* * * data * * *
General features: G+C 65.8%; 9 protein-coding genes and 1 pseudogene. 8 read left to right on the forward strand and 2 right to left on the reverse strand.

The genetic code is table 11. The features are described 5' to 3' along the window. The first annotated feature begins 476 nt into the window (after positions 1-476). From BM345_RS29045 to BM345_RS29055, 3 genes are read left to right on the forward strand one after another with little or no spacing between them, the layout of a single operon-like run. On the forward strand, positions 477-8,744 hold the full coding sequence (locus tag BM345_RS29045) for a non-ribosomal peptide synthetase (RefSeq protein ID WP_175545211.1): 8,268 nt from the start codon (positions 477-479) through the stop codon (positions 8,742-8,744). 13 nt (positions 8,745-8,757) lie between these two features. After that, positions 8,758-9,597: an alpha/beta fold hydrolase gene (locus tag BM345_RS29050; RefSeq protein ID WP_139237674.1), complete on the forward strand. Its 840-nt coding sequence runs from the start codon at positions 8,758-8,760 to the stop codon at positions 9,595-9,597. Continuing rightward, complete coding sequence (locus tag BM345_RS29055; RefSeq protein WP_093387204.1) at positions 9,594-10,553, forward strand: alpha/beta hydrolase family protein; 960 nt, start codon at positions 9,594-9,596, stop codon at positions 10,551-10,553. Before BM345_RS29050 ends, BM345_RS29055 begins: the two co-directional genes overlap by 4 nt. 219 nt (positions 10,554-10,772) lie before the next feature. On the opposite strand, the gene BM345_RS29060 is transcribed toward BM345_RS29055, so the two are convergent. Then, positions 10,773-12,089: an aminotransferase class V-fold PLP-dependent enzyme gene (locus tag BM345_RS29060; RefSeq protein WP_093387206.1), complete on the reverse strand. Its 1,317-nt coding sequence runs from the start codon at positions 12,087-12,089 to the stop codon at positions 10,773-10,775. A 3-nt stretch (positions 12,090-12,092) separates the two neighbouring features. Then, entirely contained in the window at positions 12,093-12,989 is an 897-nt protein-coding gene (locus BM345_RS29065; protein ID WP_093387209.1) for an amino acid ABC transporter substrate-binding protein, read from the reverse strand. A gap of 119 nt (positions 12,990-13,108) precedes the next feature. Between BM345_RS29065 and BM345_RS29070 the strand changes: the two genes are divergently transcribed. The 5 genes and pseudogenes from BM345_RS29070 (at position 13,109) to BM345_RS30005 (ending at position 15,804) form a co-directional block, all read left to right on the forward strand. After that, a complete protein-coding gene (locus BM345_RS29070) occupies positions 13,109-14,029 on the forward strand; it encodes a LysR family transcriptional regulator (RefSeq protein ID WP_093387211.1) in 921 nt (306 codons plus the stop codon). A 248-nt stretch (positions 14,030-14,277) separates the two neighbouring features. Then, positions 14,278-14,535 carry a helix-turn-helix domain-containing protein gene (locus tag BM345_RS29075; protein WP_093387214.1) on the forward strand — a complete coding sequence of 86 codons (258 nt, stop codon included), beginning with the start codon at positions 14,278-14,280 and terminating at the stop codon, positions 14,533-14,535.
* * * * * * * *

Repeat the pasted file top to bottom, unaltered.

General features: G+C 65.8%; 9 protein-coding genes and 1 pseudogene. 8 read left to right on the forward strand and 2 right to left on the reverse strand.

The genetic code is table 11. The features are described 5' to 3' along the window. The first annotated feature begins 476 nt into the window (after positions 1-476). From BM345_RS29045 to BM345_RS29055, 3 genes are read left to right on the forward strand one after another with little or no spacing between them, the layout of a single operon-like run. On the forward strand, positions 477-8,744 hold the full coding sequence (locus tag BM345_RS29045) for a non-ribosomal peptide synthetase (RefSeq protein ID WP_175545211.1): 8,268 nt from the start codon (positions 477-479) through the stop codon (positions 8,742-8,744). 13 nt (positions 8,745-8,757) lie between these two features. After that, positions 8,758-9,597: an alpha/beta fold hydrolase gene (locus tag BM345_RS29050; RefSeq protein ID WP_139237674.1), complete on the forward strand. Its 840-nt coding sequence runs from the start codon at positions 8,758-8,760 to the stop codon at positions 9,595-9,597. Continuing rightward, complete coding sequence (locus tag BM345_RS29055; RefSeq protein WP_093387204.1) at positions 9,594-10,553, forward strand: alpha/beta hydrolase family protein; 960 nt, start codon at positions 9,594-9,596, stop codon at positions 10,551-10,553. Before BM345_RS29050 ends, BM345_RS29055 begins: the two co-directional genes overlap by 4 nt. 219 nt (positions 10,554-10,772) lie before the next feature. On the opposite strand, the gene BM345_RS29060 is transcribed toward BM345_RS29055, so the two are convergent. Then, positions 10,773-12,089: an aminotransferase class V-fold PLP-dependent enzyme gene (locus tag BM345_RS29060; RefSeq protein WP_093387206.1), complete on the reverse strand. Its 1,317-nt coding sequence runs from the start codon at positions 12,087-12,089 to the stop codon at positions 10,773-10,775. A 3-nt stretch (positions 12,090-12,092) separates the two neighbouring features. Then, entirely contained in the window at positions 12,093-12,989 is an 897-nt protein-coding gene (locus BM345_RS29065; protein ID WP_093387209.1) for an amino acid ABC transporter substrate-binding protein, read from the reverse strand. A gap of 119 nt (positions 12,990-13,108) precedes the next feature. Between BM345_RS29065 and BM345_RS29070 the strand changes: the two genes are divergently transcribed. The 5 genes and pseudogenes from BM345_RS29070 (at position 13,109) to BM345_RS30005 (ending at position 15,804) form a co-directional block, all read left to right on the forward strand. After that, a complete protein-coding gene (locus BM345_RS29070) occupies positions 13,109-14,029 on the forward strand; it encodes a LysR family transcriptional regulator (RefSeq protein ID WP_093387211.1) in 921 nt (306 codons plus the stop codon). A 248-nt stretch (positions 14,030-14,277) separates the two neighbouring features. Then, positions 14,278-14,535 carry a helix-turn-helix domain-containing protein gene (locus tag BM345_RS29075; protein WP_093387214.1) on the forward strand — a complete coding sequence of 86 codons (258 nt, stop codon included), beginning with the start codon at positions 14,278-14,280 and terminating at the stop codon, positions 14,533-14,535.